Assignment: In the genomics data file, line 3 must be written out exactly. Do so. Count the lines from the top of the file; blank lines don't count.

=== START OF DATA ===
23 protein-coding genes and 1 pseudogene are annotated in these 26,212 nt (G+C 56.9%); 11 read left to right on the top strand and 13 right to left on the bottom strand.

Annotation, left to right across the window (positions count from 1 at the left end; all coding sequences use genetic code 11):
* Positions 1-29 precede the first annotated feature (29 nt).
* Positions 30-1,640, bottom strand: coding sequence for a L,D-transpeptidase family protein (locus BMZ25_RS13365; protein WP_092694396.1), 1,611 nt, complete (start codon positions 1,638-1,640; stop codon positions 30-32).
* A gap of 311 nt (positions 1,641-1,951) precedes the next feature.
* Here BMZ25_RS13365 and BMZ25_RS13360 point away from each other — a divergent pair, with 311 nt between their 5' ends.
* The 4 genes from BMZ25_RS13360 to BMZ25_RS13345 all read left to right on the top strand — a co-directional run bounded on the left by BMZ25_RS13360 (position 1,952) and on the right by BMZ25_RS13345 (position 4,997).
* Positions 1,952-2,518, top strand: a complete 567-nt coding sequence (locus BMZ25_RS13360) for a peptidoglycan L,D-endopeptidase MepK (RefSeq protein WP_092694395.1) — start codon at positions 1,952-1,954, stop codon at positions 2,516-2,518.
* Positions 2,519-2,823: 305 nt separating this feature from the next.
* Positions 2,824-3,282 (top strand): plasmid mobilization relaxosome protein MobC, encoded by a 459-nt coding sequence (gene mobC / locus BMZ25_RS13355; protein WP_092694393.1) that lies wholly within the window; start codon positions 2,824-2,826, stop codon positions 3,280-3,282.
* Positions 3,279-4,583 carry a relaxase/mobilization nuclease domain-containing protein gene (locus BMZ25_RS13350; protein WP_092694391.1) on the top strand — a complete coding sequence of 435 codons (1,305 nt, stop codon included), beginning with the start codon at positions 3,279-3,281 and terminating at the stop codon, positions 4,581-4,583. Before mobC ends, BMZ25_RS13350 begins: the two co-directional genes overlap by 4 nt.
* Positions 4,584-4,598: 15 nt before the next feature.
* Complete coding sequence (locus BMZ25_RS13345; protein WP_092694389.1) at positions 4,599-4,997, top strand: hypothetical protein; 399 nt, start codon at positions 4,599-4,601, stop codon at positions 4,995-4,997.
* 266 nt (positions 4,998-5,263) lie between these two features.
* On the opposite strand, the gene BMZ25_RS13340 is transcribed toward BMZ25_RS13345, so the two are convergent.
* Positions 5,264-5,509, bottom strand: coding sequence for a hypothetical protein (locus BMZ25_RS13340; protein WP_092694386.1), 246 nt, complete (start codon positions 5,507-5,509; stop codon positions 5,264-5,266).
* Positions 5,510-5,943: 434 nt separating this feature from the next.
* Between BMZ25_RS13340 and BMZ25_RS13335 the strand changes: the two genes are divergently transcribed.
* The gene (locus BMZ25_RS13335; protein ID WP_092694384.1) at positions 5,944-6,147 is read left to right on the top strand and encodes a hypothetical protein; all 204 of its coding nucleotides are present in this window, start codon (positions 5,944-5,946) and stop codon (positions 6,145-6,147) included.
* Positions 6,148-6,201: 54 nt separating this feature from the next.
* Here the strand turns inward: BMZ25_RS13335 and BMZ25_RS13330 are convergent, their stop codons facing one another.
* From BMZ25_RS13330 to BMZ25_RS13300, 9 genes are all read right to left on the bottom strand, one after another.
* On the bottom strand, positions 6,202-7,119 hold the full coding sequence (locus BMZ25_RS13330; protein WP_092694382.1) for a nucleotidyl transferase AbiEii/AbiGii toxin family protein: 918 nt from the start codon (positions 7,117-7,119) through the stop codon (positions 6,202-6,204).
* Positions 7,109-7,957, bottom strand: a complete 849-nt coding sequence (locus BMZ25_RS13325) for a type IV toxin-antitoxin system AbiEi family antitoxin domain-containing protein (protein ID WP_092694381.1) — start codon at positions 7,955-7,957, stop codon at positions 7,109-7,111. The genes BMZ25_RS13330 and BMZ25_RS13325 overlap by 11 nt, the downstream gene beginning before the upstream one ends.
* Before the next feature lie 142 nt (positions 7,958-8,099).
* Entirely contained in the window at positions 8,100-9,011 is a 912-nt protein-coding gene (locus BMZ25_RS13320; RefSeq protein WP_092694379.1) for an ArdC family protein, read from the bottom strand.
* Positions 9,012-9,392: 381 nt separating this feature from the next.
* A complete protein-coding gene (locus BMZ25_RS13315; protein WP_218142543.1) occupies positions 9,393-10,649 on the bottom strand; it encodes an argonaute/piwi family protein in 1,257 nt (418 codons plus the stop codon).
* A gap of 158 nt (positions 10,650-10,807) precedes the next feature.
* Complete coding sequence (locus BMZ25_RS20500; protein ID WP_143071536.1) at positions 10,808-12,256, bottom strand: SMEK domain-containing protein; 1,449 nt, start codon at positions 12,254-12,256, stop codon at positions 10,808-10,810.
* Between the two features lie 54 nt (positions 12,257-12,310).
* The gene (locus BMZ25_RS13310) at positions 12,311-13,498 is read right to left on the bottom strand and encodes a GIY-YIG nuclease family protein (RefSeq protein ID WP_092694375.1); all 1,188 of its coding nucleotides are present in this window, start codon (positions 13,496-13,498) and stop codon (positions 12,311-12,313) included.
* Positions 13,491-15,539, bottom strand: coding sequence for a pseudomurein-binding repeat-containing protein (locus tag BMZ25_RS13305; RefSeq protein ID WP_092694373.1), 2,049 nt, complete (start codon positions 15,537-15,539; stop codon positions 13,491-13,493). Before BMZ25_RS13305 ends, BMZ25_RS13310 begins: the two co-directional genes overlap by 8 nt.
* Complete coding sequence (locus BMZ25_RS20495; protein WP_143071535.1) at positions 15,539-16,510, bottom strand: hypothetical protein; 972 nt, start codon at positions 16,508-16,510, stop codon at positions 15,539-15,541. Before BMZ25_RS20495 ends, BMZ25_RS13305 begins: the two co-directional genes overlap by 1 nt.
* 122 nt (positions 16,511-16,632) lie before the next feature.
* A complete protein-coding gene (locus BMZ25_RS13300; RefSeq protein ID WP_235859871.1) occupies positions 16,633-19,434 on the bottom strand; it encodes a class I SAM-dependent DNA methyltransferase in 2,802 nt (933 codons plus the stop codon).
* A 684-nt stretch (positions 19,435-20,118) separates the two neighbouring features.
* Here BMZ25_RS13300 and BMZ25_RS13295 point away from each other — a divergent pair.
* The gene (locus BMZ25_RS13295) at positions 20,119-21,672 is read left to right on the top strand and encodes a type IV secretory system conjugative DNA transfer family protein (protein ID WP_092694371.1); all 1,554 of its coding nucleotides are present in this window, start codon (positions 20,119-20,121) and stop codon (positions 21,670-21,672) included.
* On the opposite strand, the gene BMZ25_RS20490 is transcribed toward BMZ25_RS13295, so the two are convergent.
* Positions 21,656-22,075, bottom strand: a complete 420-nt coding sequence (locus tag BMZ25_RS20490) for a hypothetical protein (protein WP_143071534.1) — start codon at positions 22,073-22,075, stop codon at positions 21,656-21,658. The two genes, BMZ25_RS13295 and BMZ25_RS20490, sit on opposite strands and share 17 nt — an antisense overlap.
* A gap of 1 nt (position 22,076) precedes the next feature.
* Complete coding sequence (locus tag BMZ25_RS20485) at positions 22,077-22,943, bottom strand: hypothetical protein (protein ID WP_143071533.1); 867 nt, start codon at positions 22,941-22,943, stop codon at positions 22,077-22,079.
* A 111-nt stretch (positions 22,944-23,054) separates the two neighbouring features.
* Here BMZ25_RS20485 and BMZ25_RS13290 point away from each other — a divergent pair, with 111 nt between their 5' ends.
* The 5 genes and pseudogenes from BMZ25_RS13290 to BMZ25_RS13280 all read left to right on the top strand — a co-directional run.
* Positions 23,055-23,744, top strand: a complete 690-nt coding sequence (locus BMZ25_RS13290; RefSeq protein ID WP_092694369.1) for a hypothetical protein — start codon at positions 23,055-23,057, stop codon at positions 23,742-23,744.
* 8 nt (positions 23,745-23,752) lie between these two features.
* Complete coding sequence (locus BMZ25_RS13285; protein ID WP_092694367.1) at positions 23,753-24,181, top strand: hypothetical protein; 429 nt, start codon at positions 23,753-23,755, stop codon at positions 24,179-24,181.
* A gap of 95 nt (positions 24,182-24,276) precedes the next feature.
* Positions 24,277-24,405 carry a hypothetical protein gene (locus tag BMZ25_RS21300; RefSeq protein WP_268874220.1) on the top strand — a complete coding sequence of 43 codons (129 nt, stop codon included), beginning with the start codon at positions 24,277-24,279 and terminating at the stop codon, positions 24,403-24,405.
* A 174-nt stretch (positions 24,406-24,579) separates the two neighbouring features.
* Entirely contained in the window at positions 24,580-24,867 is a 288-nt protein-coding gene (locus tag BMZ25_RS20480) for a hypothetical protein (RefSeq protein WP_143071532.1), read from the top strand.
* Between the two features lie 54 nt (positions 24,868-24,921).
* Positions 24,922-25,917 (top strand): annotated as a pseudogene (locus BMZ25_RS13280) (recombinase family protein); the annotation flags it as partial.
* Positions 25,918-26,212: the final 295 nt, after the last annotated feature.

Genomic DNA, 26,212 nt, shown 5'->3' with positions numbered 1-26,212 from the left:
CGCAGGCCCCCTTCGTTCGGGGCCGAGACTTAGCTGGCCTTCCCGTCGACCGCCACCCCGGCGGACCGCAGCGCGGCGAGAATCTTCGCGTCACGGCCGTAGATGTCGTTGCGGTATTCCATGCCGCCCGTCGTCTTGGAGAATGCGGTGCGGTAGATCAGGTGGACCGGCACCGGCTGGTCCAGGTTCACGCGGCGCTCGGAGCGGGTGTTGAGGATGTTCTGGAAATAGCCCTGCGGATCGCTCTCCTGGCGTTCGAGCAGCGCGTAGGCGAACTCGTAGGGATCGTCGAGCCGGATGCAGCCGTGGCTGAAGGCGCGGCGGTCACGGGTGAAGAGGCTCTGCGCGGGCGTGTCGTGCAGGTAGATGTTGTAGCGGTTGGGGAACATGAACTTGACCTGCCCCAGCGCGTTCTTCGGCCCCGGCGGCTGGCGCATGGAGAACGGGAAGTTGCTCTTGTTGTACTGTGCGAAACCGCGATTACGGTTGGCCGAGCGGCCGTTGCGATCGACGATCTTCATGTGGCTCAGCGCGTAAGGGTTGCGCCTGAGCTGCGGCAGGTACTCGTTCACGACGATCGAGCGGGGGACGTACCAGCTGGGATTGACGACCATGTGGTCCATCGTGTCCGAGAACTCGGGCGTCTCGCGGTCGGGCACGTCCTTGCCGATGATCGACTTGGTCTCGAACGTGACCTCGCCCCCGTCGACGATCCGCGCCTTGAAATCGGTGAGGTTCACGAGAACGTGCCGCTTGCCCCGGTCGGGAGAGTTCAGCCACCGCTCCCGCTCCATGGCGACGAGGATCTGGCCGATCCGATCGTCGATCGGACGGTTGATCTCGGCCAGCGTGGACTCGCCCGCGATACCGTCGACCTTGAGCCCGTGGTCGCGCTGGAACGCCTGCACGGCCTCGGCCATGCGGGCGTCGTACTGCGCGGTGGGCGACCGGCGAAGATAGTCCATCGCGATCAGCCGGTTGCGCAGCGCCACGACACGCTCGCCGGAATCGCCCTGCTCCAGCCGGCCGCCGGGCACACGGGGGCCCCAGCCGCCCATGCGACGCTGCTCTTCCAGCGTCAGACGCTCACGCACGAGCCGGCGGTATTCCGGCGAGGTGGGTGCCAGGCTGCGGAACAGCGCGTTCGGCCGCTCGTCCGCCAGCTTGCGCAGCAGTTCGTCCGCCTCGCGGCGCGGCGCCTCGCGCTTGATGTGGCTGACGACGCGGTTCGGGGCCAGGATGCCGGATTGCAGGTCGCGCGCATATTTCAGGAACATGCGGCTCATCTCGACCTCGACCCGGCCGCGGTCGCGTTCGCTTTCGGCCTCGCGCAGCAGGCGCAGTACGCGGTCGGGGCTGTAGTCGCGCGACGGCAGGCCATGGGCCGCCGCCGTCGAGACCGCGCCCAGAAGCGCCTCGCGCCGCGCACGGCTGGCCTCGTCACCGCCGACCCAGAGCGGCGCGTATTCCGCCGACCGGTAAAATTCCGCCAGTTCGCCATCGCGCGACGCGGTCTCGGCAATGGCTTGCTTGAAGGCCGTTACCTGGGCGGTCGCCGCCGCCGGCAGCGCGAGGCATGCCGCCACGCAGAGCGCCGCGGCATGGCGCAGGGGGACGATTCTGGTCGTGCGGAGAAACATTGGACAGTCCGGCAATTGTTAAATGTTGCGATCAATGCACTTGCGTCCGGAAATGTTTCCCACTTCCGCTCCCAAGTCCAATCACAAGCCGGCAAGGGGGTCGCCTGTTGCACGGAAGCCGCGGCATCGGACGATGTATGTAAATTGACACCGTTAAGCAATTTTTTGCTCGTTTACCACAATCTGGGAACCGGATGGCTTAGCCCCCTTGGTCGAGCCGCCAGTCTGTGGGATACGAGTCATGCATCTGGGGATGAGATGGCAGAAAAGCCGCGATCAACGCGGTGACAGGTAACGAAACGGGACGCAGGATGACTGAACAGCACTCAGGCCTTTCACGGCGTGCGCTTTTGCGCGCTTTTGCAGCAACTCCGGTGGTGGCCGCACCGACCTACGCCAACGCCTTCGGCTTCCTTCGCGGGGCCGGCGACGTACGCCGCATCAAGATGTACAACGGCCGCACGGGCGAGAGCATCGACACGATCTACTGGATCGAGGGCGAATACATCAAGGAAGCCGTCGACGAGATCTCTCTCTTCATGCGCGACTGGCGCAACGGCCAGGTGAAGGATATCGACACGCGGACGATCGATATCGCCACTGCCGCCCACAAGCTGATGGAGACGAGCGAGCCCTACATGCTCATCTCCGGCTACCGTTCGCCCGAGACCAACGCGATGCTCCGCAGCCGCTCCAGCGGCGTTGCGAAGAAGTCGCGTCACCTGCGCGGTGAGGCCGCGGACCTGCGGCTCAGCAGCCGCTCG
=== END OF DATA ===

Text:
* Positions 1-29 precede the first annotated feature (29 nt).